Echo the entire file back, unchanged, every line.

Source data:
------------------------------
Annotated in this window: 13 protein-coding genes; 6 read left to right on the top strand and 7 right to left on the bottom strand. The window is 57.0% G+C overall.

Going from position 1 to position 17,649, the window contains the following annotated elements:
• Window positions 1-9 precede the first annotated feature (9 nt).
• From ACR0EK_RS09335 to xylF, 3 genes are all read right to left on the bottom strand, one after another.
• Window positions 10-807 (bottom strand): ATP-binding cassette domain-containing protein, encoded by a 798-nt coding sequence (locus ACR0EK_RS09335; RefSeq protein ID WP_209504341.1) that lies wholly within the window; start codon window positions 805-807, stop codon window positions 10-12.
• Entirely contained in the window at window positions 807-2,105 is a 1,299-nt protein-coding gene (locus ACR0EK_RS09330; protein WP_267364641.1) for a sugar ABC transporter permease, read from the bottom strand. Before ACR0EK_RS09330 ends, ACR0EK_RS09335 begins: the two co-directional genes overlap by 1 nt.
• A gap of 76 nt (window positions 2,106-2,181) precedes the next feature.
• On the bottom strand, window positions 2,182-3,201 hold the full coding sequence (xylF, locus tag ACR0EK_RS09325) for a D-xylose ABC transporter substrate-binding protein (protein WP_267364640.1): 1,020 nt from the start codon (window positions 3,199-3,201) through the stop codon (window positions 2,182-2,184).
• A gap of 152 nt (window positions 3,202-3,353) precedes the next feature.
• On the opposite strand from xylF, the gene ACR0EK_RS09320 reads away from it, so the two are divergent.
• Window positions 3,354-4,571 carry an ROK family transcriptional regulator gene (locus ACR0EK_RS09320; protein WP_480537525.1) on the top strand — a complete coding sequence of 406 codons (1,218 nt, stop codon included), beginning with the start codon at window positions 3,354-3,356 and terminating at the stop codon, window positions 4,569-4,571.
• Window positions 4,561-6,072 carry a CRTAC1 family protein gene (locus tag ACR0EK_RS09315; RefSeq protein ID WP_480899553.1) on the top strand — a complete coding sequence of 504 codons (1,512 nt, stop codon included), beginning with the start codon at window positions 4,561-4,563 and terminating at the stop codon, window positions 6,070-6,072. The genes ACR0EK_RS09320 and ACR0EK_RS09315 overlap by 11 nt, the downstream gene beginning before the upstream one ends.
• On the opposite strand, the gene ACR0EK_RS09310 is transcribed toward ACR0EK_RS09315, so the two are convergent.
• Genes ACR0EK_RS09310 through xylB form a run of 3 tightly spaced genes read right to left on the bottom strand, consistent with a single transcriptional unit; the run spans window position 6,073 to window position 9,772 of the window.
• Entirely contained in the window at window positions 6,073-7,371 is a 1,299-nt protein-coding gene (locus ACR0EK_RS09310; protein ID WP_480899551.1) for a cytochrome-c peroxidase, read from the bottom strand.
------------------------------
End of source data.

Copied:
Annotated in this window: 13 protein-coding genes; 6 read left to right on the top strand and 7 right to left on the bottom strand. The window is 57.0% G+C overall.

Going from position 1 to position 17,649, the window contains the following annotated elements:
• Window positions 1-9 precede the first annotated feature (9 nt).
• From ACR0EK_RS09335 to xylF, 3 genes are all read right to left on the bottom strand, one after another.
• Window positions 10-807 (bottom strand): ATP-binding cassette domain-containing protein, encoded by a 798-nt coding sequence (locus ACR0EK_RS09335; RefSeq protein ID WP_209504341.1) that lies wholly within the window; start codon window positions 805-807, stop codon window positions 10-12.
• Entirely contained in the window at window positions 807-2,105 is a 1,299-nt protein-coding gene (locus ACR0EK_RS09330; protein WP_267364641.1) for a sugar ABC transporter permease, read from the bottom strand. Before ACR0EK_RS09330 ends, ACR0EK_RS09335 begins: the two co-directional genes overlap by 1 nt.
• A gap of 76 nt (window positions 2,106-2,181) precedes the next feature.
• On the bottom strand, window positions 2,182-3,201 hold the full coding sequence (xylF, locus tag ACR0EK_RS09325) for a D-xylose ABC transporter substrate-binding protein (protein WP_267364640.1): 1,020 nt from the start codon (window positions 3,199-3,201) through the stop codon (window positions 2,182-2,184).
• A gap of 152 nt (window positions 3,202-3,353) precedes the next feature.
• On the opposite strand from xylF, the gene ACR0EK_RS09320 reads away from it, so the two are divergent.
• Window positions 3,354-4,571 carry an ROK family transcriptional regulator gene (locus ACR0EK_RS09320; protein WP_480537525.1) on the top strand — a complete coding sequence of 406 codons (1,218 nt, stop codon included), beginning with the start codon at window positions 3,354-3,356 and terminating at the stop codon, window positions 4,569-4,571.
• Window positions 4,561-6,072 carry a CRTAC1 family protein gene (locus tag ACR0EK_RS09315; RefSeq protein ID WP_480899553.1) on the top strand — a complete coding sequence of 504 codons (1,512 nt, stop codon included), beginning with the start codon at window positions 4,561-4,563 and terminating at the stop codon, window positions 6,070-6,072. The genes ACR0EK_RS09320 and ACR0EK_RS09315 overlap by 11 nt, the downstream gene beginning before the upstream one ends.
• On the opposite strand, the gene ACR0EK_RS09310 is transcribed toward ACR0EK_RS09315, so the two are convergent.
• Genes ACR0EK_RS09310 through xylB form a run of 3 tightly spaced genes read right to left on the bottom strand, consistent with a single transcriptional unit; the run spans window position 6,073 to window position 9,772 of the window.
• Entirely contained in the window at window positions 6,073-7,371 is a 1,299-nt protein-coding gene (locus ACR0EK_RS09310; protein ID WP_480899551.1) for a cytochrome-c peroxidase, read from the bottom strand.